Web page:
UW Extension will be hosting a series of Meat Animal Project Webinars this winter for Fair Board staff, meat animal project superintendents and project volunteers who help create policy and structure to county livestock projects. These webinars are primarily held in county extension offices throughout the state of Wisconsin with alternative access upon request. These sessions are from 7 p.m. to 8:30 p.m. The topics and dates are:
Feb. 19 – Animal health recommendations for county fairs: Attend this session for information regarding equine health by Liv Sandberg, UW Extension Equine Specialist; poultry health, Ron Kean, UW Extension Poultry Specialist and general livestock with emphasis on swine influenza flu recommendations and vaccine information discussed by, Dr. Paul McGraw, Assistant State Veterinarian and Dr. Warron Wilson, Senior Technical Services Veterinarian – Merck Animal Health.
March 21 – The in's and outs of county fair judges: This session will discuss county fair judges, training, hiring, qualities to look for etc. Speakers are: Pam Hobson, 4-H Youth Development Agriculture Specialist and Robert (Bob) Williams, Department of Trade and Consumer Protection.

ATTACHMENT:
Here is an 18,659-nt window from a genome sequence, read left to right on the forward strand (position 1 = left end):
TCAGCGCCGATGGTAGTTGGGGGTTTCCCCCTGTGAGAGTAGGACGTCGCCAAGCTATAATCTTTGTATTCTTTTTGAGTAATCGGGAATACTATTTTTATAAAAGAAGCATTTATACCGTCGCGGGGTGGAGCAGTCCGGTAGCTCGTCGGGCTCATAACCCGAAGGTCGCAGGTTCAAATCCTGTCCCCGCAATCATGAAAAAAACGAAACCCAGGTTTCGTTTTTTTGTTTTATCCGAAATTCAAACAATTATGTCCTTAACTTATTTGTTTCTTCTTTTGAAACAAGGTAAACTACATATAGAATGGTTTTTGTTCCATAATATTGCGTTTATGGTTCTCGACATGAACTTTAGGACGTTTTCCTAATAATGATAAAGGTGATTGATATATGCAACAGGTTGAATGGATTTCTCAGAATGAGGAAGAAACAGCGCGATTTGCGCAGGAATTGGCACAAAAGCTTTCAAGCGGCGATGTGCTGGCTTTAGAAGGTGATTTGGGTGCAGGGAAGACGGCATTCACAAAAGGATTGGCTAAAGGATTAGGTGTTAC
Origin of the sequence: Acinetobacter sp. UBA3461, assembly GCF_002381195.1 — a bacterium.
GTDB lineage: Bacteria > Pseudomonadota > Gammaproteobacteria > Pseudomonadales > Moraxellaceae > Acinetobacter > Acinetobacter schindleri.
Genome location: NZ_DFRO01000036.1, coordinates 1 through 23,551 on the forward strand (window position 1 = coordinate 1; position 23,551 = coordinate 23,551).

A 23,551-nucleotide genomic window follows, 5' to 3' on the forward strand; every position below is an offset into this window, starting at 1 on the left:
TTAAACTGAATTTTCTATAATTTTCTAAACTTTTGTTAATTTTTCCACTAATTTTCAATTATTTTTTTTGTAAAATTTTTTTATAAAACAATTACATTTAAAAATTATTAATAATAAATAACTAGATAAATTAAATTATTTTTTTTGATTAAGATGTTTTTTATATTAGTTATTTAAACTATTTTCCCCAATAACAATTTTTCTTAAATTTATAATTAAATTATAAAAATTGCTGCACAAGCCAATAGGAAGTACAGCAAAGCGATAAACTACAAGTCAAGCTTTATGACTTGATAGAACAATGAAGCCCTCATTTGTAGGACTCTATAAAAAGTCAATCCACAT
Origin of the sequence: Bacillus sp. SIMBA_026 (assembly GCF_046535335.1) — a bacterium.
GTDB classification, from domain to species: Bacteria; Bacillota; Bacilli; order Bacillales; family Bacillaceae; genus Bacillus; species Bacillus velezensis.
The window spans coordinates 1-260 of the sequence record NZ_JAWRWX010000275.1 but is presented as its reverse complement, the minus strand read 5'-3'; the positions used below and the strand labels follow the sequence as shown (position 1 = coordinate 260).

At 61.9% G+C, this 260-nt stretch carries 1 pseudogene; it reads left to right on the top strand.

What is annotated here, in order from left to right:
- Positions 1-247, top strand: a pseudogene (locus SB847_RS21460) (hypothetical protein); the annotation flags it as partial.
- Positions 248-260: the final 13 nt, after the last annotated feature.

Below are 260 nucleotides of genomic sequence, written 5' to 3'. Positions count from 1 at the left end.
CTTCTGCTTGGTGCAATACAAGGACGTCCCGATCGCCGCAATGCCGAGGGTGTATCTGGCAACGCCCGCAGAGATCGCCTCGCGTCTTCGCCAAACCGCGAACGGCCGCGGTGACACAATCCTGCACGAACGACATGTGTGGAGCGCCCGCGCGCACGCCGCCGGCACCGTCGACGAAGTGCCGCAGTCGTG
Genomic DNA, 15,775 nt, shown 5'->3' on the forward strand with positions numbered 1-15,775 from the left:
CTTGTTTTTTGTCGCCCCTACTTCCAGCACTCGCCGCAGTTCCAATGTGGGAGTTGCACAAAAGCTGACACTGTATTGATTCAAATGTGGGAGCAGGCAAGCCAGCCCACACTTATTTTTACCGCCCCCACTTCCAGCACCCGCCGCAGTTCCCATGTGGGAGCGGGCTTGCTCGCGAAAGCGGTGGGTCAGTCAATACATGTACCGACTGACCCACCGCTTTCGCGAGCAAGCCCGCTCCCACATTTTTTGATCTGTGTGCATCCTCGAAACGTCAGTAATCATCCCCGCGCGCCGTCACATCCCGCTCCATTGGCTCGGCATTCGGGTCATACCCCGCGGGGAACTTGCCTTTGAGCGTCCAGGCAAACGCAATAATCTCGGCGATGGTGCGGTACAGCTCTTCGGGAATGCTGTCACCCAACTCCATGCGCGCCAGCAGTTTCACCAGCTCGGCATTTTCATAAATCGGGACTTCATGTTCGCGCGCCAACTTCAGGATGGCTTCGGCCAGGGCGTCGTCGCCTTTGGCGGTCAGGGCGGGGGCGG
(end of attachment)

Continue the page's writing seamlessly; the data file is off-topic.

If you wish to attend, please contact your local county Extensions office (http://www.uwex.edu/ces/cty/) in advance of each program to make sure the webinar site is open and program handout materials are available. If unavailable from your county office, contact Bernie O'Rourke at firstname.lastname@example.org for access. There are a limited number of lines available. The information for this program can be found at http://fyi.uwex.edu/youthlivestock/meat-animal-wislines-2013/
Meat Animal Project webinar programs are provided as a service of the UW Cooperative Extension and the UW-Madison Department of Animal Sciences, and are hosted by Bernie O'Rourke, Extension Youth Livestock Specialist. The webinar system provides a two-way voice & visual communication between speakers and listeners from participating County Extension Offices in Wisconsin and are free to the public.
Source: Wisconsin Extension Service